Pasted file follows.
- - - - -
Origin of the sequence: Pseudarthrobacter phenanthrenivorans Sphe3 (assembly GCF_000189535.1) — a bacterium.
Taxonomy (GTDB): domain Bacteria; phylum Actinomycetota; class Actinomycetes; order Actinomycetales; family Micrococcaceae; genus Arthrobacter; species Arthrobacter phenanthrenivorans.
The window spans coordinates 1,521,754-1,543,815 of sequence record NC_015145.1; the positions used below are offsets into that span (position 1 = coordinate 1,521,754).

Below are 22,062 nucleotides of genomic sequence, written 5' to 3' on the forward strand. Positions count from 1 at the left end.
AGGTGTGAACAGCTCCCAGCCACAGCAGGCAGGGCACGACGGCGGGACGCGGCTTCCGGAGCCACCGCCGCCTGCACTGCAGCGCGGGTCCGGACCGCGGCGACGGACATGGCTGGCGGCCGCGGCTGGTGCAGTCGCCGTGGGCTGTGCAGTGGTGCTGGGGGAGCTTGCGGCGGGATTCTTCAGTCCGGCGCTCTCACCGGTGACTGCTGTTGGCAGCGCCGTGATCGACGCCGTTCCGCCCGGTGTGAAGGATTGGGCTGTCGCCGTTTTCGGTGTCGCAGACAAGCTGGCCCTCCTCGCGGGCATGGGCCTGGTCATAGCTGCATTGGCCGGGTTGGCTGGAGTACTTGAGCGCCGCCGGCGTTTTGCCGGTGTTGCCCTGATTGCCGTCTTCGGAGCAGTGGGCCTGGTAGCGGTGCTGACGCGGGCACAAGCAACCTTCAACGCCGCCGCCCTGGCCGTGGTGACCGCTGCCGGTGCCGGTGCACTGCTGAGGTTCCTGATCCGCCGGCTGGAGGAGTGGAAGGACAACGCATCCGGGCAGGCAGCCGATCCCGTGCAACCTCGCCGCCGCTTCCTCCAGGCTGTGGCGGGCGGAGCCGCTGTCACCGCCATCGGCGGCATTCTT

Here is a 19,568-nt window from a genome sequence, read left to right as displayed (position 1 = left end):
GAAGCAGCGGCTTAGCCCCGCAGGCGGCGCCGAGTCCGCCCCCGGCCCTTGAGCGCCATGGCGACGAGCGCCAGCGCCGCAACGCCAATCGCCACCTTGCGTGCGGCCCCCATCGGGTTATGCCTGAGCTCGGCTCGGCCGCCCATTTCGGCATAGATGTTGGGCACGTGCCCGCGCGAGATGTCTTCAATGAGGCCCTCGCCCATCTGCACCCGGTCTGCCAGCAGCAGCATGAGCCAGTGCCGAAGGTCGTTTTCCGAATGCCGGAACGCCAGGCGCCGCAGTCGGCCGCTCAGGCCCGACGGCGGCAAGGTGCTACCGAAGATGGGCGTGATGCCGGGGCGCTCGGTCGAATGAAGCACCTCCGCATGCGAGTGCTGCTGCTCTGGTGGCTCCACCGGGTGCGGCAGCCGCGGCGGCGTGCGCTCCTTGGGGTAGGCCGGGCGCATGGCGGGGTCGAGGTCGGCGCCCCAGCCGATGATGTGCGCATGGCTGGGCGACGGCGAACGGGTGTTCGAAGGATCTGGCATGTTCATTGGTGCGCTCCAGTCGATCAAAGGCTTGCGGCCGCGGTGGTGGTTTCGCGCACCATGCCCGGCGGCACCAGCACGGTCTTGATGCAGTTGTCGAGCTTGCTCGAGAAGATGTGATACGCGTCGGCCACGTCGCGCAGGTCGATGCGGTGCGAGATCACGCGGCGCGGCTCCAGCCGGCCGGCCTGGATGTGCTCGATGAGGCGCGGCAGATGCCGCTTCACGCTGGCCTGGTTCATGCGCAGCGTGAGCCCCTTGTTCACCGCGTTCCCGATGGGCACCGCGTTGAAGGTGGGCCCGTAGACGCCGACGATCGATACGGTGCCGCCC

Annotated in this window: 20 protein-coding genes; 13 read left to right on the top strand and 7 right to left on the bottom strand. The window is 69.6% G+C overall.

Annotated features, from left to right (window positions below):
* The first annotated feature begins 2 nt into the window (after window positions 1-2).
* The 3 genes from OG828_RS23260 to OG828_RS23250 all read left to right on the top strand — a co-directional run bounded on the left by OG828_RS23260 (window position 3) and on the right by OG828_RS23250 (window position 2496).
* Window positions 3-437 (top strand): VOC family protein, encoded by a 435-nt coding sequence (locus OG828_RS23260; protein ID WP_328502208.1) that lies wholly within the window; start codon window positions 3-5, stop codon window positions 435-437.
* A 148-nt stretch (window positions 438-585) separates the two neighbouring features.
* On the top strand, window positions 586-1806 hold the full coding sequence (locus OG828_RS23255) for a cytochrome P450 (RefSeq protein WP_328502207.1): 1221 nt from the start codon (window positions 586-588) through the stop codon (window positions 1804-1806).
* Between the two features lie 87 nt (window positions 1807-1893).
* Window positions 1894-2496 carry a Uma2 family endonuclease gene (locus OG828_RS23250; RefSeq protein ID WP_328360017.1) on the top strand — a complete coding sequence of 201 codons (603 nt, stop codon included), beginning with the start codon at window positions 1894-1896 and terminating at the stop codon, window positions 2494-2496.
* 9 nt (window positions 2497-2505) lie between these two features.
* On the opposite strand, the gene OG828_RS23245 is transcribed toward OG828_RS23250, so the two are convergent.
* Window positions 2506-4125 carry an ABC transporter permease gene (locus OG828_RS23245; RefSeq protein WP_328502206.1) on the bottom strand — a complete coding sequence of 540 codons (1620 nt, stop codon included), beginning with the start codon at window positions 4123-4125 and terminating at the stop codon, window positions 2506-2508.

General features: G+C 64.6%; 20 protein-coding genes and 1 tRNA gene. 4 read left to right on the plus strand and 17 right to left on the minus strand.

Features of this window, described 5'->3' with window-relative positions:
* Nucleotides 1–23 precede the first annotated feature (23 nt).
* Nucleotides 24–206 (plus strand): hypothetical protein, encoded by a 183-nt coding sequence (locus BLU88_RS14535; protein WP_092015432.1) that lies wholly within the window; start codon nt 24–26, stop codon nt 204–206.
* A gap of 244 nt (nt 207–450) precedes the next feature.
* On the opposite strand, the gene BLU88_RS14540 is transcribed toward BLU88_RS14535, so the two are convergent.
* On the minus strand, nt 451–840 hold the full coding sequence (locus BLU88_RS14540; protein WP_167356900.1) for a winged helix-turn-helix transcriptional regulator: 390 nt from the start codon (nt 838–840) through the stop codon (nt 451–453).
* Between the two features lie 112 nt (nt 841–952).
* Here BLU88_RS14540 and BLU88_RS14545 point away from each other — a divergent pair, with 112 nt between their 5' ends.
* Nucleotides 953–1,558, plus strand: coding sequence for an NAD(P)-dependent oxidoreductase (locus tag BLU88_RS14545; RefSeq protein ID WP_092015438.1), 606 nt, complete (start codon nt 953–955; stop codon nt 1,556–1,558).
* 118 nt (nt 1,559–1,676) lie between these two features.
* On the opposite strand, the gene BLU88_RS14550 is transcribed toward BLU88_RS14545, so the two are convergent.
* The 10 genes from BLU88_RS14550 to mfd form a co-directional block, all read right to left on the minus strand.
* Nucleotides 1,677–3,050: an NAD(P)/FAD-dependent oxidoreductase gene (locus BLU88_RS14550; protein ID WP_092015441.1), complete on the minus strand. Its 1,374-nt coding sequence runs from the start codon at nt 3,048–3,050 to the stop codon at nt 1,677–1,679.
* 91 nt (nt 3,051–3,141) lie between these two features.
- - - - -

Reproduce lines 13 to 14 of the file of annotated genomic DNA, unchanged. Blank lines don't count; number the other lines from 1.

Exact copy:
* A 148-nt stretch (window positions 438-585) separates the two neighbouring features.
* On the top strand, window positions 586-1806 hold the full coding sequence (locus OG828_RS23255) for a cytochrome P450 (RefSeq protein WP_328502207.1): 1221 nt from the start codon (window positions 586-588) through the stop codon (window positions 1804-1806).